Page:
During the workshop, I was able to observe how the writers conduct interviews with the team to learn more about the project. In my opinion, this is where the most mistakes were made. 

The main problem was that the writers came to the call with a list of questions that they created after independently studying the information about the case. Almost all of these questions were aimed at explaining complex technical details about creating a product based on the technology the company set out to promote. But the reader doesn't care as much about the technology as about how the problem was solved.

The writers ran the call like a Q&A, asking the developers questions while sharing their screens. It seemed like they thought they knew better than the people involved in the project, people who directly communicated with the client.

We opted to switch things up and transform the Q&A style calls into "discovery" calls. During these calls, an expert will take the lead, rather than the writers. The writer's role is to take notes and ask follow-up questions, concentrating on the conversation instead of relying on prepared questions.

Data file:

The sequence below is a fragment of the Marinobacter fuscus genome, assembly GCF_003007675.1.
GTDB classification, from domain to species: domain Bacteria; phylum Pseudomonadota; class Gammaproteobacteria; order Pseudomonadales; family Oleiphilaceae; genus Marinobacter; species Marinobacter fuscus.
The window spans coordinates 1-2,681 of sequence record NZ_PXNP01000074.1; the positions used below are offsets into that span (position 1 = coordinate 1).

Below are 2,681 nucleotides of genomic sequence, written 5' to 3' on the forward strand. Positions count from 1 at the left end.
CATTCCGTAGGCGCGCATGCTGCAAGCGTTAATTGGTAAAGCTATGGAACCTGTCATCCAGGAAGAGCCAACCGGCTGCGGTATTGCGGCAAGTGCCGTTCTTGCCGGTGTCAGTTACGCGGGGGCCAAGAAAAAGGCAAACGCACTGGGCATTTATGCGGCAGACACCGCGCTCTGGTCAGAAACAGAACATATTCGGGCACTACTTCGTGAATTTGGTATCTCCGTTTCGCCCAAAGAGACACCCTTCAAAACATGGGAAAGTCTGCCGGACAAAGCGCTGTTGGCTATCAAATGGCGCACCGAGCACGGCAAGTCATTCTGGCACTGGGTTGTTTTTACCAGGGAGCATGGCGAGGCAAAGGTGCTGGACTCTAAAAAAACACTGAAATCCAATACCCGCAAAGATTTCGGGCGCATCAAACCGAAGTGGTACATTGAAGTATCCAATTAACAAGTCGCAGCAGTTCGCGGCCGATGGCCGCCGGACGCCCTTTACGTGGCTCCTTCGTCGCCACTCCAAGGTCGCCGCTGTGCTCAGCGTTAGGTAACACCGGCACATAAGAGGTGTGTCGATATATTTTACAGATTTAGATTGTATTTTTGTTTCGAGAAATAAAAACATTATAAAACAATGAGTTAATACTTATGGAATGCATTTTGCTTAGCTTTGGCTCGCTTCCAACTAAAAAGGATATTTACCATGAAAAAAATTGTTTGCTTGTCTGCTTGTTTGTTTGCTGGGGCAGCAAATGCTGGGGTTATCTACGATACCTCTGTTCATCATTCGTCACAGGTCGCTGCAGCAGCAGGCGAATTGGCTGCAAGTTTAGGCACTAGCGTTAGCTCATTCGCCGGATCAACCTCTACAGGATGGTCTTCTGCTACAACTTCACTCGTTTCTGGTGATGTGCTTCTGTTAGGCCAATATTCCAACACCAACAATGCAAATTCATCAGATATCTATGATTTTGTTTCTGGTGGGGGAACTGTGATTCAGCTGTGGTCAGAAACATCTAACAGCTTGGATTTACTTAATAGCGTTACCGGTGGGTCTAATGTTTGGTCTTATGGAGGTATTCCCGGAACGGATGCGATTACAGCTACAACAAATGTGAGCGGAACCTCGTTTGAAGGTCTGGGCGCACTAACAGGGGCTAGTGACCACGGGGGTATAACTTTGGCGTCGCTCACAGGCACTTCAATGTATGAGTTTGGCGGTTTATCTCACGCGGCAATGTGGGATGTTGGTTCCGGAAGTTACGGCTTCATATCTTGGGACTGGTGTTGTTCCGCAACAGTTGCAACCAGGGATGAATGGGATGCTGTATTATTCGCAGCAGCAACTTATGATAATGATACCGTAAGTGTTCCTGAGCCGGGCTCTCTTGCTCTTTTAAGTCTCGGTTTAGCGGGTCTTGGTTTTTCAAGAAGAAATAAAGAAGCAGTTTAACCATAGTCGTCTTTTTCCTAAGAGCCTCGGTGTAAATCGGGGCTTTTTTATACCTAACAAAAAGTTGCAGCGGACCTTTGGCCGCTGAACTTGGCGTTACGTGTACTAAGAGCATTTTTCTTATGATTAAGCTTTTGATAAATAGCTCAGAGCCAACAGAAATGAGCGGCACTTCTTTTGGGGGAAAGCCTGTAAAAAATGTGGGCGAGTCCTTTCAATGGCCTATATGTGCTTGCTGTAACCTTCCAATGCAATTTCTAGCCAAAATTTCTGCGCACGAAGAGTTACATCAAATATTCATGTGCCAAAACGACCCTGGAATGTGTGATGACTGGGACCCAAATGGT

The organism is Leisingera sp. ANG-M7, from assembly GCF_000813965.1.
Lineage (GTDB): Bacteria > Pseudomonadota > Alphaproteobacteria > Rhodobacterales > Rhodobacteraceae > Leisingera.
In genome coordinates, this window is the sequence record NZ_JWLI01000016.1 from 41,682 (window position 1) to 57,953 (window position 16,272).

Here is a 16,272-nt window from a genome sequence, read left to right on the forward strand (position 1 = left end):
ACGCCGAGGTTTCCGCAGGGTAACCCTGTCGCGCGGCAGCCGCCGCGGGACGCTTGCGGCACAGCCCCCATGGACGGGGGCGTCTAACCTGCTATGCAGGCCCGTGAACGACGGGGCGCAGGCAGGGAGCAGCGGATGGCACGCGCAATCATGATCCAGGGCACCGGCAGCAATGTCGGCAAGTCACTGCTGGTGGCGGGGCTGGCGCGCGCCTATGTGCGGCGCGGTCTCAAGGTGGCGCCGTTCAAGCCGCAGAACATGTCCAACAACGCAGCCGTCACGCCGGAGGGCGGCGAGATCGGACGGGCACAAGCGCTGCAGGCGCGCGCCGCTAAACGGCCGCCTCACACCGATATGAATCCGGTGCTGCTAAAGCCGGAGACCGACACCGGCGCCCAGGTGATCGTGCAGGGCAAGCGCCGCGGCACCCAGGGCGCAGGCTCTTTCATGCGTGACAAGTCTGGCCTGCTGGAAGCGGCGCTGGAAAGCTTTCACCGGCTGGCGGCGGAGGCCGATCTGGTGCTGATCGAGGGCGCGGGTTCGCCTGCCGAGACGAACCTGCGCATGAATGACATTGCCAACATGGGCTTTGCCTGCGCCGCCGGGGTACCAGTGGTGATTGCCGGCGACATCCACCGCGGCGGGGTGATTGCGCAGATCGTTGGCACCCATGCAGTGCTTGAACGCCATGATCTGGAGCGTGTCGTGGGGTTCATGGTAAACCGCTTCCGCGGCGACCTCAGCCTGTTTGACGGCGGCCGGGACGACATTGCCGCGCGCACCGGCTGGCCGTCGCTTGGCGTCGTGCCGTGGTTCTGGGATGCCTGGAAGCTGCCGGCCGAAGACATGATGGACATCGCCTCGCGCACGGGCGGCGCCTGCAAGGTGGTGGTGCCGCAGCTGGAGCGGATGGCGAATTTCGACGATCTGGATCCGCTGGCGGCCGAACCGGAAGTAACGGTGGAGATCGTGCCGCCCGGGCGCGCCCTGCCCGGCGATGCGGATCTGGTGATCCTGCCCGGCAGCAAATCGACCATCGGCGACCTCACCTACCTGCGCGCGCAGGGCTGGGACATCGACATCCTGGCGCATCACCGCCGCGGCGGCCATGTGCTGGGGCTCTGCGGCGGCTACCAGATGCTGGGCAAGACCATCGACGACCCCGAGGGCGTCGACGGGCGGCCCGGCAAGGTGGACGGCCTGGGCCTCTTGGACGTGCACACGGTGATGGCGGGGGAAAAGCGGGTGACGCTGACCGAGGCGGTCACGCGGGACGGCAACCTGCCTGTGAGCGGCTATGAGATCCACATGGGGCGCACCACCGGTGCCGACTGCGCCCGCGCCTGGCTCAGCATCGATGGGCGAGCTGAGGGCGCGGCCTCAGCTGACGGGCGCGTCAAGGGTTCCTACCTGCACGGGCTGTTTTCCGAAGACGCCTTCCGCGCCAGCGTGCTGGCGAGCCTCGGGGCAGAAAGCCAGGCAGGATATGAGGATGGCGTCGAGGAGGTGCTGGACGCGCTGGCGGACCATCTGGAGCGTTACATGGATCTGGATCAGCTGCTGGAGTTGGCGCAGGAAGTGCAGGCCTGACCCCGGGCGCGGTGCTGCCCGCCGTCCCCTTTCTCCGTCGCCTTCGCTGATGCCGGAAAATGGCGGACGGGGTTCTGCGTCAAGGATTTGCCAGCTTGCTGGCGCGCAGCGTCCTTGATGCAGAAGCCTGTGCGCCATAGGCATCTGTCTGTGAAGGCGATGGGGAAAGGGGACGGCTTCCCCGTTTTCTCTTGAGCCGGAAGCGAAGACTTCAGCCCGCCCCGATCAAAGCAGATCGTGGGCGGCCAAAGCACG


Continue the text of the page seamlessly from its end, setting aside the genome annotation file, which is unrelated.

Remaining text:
• Understanding how to write an effective case study

The purpose of the workshop was to educate writers on the art of crafting compelling case studies. We took on one of Yalantis's most intricate projects and dissected all the crucial elements of the case. During the final lecture, I provided feedback on the writers' initial drafts. Although the final version was not approved (since that was not the aim of the workshop), everyone gained insight into how to refine the case to its optimal form.

Q: How was the case study writing workshop built? What results did you expect from the participants?

A: The workshop was built as follows: